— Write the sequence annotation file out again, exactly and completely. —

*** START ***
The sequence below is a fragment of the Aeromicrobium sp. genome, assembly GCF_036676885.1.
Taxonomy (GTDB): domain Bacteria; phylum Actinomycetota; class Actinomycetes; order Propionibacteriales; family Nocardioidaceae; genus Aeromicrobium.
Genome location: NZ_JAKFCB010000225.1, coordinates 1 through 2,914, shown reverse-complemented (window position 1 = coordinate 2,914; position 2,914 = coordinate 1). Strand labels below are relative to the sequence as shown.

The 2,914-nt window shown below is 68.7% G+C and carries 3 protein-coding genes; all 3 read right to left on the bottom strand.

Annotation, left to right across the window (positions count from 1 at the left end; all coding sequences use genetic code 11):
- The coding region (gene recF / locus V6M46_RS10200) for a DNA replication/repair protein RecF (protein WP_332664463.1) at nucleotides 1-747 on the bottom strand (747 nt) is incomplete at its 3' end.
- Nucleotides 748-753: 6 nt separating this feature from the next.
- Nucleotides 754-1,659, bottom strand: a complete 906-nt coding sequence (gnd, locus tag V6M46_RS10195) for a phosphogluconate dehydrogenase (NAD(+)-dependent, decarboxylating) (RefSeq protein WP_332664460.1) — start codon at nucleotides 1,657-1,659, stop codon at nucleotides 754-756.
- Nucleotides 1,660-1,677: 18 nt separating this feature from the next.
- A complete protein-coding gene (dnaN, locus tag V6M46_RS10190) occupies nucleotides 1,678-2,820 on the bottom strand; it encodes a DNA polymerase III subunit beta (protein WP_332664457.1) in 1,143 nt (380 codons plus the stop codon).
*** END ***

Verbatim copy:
The sequence below is a fragment of the Aeromicrobium sp. genome, assembly GCF_036676885.1.
Taxonomy (GTDB): domain Bacteria; phylum Actinomycetota; class Actinomycetes; order Propionibacteriales; family Nocardioidaceae; genus Aeromicrobium.
Genome location: NZ_JAKFCB010000225.1, coordinates 1 through 2,914, shown reverse-complemented (window position 1 = coordinate 2,914; position 2,914 = coordinate 1). Strand labels below are relative to the sequence as shown.

The 2,914-nt window shown below is 68.7% G+C and carries 3 protein-coding genes; all 3 read right to left on the bottom strand.

Annotation, left to right across the window (positions count from 1 at the left end; all coding sequences use genetic code 11):
- The coding region (gene recF / locus V6M46_RS10200) for a DNA replication/repair protein RecF (protein WP_332664463.1) at nucleotides 1-747 on the bottom strand (747 nt) is incomplete at its 3' end.
- Nucleotides 748-753: 6 nt separating this feature from the next.
- Nucleotides 754-1,659, bottom strand: a complete 906-nt coding sequence (gnd, locus tag V6M46_RS10195) for a phosphogluconate dehydrogenase (NAD(+)-dependent, decarboxylating) (RefSeq protein WP_332664460.1) — start codon at nucleotides 1,657-1,659, stop codon at nucleotides 754-756.
- Nucleotides 1,660-1,677: 18 nt separating this feature from the next.
- A complete protein-coding gene (dnaN, locus tag V6M46_RS10190) occupies nucleotides 1,678-2,820 on the bottom strand; it encodes a DNA polymerase III subunit beta (protein WP_332664457.1) in 1,143 nt (380 codons plus the stop codon).